How I Use It
I teach Coding and Robotics to 7th graders full-time, and I have designed my own curriculum to do so. After review of a number of different educational coding platforms (Codecademy, Code.org, Scratch), I settled on Tynker. I now use it to support the introductory lessons for the first 3-5 weeks of my course. I use this language to help me introduce basic coding concepts to my students such as computational thinking, variables, conditionals, loops, and nested loops.
I am a big fan of Tynker, and my students really like it as well as an introduction. The "actors" available for student use, even with the free version, provide plenty of engagement and inspiration for my students. There are plenty of backgrounds to choose from as well. One of the things that I really liked about Tynker was that they really give you a fully functioning product to use for free. I can set up my own classrooms, monitor student progress, see their work from my screen, and even push out tutorials that I have created to my class.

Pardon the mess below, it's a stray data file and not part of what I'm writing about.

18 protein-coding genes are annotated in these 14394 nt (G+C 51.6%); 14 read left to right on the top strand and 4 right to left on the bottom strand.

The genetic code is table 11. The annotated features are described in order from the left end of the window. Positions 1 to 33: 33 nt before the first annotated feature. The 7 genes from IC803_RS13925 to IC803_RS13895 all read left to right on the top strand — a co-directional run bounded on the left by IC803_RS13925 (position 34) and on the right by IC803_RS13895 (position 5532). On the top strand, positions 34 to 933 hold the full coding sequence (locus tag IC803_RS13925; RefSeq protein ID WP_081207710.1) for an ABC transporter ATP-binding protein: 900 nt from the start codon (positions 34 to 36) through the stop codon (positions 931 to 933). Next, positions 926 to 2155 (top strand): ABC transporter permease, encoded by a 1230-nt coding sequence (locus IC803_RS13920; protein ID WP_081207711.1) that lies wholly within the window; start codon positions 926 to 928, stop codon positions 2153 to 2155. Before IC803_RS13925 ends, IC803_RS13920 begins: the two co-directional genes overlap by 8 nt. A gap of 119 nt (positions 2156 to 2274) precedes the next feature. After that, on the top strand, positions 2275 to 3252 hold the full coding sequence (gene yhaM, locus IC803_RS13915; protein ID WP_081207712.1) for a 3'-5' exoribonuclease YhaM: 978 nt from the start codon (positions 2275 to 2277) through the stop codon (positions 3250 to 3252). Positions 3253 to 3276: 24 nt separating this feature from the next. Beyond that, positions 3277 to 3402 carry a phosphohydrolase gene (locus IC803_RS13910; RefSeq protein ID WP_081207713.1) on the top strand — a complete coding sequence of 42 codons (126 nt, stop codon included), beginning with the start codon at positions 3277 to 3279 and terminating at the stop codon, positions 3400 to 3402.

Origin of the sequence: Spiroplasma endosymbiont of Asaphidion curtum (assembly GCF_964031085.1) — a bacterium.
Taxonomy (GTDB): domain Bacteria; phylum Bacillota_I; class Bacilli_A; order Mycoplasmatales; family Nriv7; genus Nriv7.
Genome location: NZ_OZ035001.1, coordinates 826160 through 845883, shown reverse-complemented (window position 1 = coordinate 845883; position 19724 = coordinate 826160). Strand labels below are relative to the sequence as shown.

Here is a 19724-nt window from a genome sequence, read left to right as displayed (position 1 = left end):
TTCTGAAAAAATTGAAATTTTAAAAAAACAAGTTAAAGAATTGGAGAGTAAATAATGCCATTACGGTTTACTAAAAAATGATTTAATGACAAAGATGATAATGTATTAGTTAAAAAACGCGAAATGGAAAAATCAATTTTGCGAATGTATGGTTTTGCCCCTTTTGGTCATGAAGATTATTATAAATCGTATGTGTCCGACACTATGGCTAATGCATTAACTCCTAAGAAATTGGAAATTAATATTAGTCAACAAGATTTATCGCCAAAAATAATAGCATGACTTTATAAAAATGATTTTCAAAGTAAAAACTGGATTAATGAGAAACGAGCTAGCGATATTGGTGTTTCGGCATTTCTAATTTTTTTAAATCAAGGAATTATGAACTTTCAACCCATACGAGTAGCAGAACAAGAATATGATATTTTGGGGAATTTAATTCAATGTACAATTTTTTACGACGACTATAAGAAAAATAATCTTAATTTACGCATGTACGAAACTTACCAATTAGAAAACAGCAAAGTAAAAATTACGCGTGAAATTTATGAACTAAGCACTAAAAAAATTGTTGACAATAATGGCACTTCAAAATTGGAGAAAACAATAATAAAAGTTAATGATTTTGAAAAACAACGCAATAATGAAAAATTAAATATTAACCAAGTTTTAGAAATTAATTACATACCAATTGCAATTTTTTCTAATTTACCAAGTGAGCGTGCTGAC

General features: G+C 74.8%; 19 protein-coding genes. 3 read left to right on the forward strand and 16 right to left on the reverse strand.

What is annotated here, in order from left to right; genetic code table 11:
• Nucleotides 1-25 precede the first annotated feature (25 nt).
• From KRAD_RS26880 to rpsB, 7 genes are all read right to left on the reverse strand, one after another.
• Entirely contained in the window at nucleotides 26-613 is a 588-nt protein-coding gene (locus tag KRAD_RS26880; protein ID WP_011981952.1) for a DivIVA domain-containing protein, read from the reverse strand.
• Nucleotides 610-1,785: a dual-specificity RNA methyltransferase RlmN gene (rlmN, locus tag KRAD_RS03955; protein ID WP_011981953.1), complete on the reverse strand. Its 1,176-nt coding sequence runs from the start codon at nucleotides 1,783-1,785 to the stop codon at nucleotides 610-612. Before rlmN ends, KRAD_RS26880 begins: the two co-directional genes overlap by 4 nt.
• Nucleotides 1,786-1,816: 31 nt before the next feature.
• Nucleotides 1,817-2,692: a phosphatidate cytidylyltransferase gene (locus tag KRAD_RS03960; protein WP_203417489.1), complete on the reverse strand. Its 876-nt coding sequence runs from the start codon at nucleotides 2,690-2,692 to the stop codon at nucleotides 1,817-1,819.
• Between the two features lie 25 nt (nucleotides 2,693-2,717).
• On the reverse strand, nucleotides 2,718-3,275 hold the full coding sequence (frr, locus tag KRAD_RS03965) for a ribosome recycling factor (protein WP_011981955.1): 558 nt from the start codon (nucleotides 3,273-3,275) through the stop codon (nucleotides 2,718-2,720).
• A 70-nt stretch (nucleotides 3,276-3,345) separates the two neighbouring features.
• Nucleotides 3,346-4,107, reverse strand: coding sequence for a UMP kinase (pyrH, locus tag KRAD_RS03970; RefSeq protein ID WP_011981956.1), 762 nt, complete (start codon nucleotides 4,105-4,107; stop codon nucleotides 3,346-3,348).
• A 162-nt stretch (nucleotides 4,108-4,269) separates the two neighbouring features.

The thing you need to know about Tynker is that, like Scratch, it is a "sandbox" type of learning environment. Unless you want to pay, the curricular activities are locked and you need to create your own. For me, this was a plus, as I wanted to create my own activities (and, frankly, wasn't really impressed with the ones that I personally paid for and tested at home on my own). On the other hand, if you are uncomfortable with this content or with creating activities for computer science, you may find using Tynker a bit daunting.
That said, there are plenty of activity books out there for Scratch and those activities can be easily modified for use with Tynker if you need a jump start.